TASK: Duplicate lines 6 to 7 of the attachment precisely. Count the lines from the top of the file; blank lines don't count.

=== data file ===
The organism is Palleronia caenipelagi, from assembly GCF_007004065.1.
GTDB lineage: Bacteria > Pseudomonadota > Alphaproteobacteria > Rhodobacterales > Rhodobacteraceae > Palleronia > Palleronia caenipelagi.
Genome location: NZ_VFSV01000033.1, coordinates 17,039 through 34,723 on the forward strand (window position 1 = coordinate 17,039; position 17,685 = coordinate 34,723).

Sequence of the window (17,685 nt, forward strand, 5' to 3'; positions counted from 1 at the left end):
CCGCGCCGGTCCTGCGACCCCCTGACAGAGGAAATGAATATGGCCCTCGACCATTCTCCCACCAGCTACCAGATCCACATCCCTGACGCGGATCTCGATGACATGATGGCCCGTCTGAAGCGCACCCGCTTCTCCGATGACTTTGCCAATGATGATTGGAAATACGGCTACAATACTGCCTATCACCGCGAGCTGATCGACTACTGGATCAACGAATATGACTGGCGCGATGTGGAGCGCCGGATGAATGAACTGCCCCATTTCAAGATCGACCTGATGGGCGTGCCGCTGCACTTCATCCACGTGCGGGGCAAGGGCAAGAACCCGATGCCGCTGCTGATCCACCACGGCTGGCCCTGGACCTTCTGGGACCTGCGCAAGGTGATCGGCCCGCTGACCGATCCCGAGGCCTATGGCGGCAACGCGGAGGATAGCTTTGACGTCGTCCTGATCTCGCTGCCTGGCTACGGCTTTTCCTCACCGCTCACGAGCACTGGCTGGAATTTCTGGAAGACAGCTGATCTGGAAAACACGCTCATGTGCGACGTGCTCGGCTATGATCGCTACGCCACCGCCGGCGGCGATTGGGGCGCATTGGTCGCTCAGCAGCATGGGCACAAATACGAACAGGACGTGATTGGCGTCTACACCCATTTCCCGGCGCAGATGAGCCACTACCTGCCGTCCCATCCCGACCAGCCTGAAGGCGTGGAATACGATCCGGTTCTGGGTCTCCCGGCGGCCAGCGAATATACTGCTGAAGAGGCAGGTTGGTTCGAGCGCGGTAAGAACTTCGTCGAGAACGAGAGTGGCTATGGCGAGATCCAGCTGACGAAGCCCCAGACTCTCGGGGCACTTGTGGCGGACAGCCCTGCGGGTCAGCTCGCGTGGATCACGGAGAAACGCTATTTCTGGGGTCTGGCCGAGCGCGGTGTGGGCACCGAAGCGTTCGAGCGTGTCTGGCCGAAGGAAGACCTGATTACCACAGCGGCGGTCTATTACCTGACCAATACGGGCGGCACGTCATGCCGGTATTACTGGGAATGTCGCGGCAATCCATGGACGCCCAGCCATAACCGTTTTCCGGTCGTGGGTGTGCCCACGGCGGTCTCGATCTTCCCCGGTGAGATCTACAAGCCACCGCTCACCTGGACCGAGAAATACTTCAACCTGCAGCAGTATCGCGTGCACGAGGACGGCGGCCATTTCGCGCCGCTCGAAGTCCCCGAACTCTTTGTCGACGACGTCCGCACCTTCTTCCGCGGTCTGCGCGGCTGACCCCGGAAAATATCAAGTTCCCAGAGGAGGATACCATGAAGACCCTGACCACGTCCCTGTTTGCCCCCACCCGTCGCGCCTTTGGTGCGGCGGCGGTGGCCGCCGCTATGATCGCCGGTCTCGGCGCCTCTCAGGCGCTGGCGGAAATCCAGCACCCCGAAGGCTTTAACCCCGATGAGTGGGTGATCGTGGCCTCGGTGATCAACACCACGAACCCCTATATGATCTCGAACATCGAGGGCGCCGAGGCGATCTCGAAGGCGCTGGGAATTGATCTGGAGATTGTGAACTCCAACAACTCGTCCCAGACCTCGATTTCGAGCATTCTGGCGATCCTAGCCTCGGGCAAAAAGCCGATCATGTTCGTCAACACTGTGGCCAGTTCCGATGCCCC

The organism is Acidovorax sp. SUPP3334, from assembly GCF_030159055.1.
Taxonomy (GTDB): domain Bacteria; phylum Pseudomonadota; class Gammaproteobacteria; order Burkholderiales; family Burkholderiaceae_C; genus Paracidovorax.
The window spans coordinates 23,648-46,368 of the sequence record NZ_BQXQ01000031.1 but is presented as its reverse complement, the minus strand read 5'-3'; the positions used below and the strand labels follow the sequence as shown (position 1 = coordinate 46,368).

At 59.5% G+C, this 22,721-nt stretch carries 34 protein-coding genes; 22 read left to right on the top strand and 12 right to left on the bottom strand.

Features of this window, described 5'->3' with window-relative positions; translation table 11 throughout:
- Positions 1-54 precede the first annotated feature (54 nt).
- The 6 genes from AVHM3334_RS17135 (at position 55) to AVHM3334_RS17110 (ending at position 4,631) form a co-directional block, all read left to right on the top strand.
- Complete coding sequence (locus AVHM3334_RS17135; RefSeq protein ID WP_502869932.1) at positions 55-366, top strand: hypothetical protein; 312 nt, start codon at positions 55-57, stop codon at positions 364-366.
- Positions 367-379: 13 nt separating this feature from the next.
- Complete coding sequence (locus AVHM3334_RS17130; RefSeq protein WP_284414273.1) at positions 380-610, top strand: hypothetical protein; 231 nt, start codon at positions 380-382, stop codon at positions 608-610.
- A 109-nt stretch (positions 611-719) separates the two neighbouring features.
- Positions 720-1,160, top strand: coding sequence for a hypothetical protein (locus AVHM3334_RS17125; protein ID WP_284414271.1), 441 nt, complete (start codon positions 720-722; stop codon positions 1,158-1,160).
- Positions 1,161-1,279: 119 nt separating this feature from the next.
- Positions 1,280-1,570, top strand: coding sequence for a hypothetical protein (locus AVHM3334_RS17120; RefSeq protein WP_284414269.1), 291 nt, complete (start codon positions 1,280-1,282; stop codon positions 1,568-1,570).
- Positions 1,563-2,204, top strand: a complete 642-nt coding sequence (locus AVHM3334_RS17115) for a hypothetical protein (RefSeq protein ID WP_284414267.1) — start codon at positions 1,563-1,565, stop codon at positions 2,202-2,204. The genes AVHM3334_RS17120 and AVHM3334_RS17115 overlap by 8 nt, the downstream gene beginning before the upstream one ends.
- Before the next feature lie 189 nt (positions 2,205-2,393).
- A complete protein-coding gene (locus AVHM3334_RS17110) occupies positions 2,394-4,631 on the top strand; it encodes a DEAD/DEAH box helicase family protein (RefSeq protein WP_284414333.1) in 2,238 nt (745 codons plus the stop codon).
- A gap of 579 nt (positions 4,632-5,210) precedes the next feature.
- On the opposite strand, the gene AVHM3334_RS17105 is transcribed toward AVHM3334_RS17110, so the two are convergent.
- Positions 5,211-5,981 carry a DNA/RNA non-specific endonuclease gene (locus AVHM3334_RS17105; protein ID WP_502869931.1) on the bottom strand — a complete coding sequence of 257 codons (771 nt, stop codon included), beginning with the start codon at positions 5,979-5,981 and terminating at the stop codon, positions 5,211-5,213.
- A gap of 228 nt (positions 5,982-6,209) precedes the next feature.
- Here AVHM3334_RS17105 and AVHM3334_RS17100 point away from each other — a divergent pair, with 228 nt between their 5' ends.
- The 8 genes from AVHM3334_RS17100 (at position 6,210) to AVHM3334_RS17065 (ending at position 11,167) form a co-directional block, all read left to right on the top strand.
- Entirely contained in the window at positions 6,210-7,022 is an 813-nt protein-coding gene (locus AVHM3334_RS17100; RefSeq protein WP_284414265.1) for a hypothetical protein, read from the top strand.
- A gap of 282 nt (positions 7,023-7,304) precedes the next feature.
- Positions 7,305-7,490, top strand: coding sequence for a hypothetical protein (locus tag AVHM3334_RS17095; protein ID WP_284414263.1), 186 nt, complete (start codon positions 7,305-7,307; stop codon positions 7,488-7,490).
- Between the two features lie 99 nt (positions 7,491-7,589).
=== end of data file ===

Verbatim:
The organism is Acidovorax sp. SUPP3334, from assembly GCF_030159055.1.
Taxonomy (GTDB): domain Bacteria; phylum Pseudomonadota; class Gammaproteobacteria; order Burkholderiales; family Burkholderiaceae_C; genus Paracidovorax.